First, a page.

Fired Football Coach To Be Reinstated After Supreme Court Win
Former Bremerton High School assistant football coach Joe Kennedy takes a knee in front of the U.S. Supreme Court after his legal case, Kennedy vs. Bremerton School District, was argued before the court on April 25, 2022 in Washington, DC.
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Joe Kennedy, the Washington state high school football coach who lost his job in 2015 for praying on the field after games, will be reinstated by March 15, 2023.

The news comes after Kennedy’s Supreme Court victory in June that ruled 6-3 that the coach was within his constitutional rights when he prayed at midfield after games.

“Bremerton School District shall not interfere with or prohibit Kennedy from offering a prayer consistent with the U.S. Supreme Court’s opinion,” the attorneys wrote in the filing, according to court records. Some details remain in discussion, with the filing stating, “The parties disagree on the specific wording of this portion of the injunction.”

The documents also note the “Bremerton School District cannot retaliate against or take any future adverse employment action against Kennedy for conduct that complies with the terms of the Court’s Order.”

In a filing on Tuesday by both sides involved in the case, court records were submitted to U.S. District Court for Western District of Washington Judge Robert Lasnik that state Kennedy would be reinstated to his previous position. Kennedy served as assistant coach of the Bremerton High School football team before the controversy surrounding his post-game prayers.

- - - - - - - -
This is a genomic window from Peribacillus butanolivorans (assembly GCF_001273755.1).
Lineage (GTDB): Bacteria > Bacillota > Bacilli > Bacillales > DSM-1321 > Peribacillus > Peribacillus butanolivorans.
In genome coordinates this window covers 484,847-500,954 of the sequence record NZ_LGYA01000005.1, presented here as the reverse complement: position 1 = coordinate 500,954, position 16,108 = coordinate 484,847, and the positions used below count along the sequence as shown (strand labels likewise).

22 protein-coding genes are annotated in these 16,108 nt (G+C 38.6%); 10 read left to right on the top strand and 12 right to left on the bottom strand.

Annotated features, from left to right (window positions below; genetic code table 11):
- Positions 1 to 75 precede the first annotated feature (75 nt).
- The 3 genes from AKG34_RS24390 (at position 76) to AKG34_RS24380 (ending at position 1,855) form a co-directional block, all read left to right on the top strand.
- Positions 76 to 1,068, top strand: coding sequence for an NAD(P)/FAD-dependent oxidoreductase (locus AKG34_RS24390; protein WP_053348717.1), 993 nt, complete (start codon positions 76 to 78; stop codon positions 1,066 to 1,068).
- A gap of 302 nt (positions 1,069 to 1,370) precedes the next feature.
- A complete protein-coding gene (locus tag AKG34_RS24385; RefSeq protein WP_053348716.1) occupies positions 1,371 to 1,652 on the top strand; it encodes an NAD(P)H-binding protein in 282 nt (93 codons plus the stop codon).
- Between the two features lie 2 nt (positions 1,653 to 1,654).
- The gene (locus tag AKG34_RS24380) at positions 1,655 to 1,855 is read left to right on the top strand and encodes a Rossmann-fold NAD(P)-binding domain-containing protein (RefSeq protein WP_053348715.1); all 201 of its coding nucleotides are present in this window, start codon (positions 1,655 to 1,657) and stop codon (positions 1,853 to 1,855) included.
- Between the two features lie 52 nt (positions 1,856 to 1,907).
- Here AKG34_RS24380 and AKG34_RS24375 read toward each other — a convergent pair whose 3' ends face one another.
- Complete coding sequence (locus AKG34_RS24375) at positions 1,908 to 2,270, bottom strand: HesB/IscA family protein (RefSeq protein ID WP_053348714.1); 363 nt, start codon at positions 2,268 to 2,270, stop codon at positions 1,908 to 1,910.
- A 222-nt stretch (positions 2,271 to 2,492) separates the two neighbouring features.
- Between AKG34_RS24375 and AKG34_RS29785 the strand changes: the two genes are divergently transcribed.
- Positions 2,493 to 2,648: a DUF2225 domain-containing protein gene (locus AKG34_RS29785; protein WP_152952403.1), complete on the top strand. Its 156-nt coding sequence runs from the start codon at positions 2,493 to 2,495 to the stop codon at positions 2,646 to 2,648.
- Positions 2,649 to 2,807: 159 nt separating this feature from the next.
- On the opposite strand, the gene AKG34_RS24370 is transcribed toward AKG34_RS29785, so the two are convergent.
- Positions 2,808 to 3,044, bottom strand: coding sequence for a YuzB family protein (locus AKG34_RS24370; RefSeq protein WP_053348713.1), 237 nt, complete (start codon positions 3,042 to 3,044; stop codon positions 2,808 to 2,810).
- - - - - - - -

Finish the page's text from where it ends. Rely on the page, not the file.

Justice Neil Gorsuch wrote the majority ruling in the June decision seven years after the events.

“Here, a government entity sought to punish an individual for engaging in a brief, quiet, personal religious observance doubly protected by the Free Exercise and Free Speech Clauses of the First Amendment. And the only meaningful justification the government offered for its reprisal rested on a mistaken view that it had a duty to ferret out and suppress religious observances even as it allows comparable secular speech,” ” Gorsuch wrote. “The Constitution neither mandates nor tolerates that kind of discrimination.”

Kennedy began serving as an assistant coach in 2008 and started the tradition of kneeling at the 50-yard line in prayer after each game. Some students voluntarily joined him at times.

The practice became an issue when a school administrator addressed the prayers in 2015, and Kennedy was placed on administrative leave.

Kennedy lost in both the district court and the 9th Circuit Court of Appeals. The Supreme Court turned down the case in 2019, sending the case back to the District Court, which sided with the previous rulings.

After the 9th Circuit Court again ruled against Kennedy, his legal team, First Liberty Institute, and Kirkland & Ellis, resubmitted the case to the Supreme Court in 2021, and it was accepted.

“This is just so awesome.  All I’ve ever wanted was to be back on the field with my guys,” Kennedy said after the court victory.

“I am incredibly grateful to the Supreme Court, my fantastic legal team, and everyone who has supported us,” he added. “I thank God for answering our prayers and sustaining my family through this long battle.”

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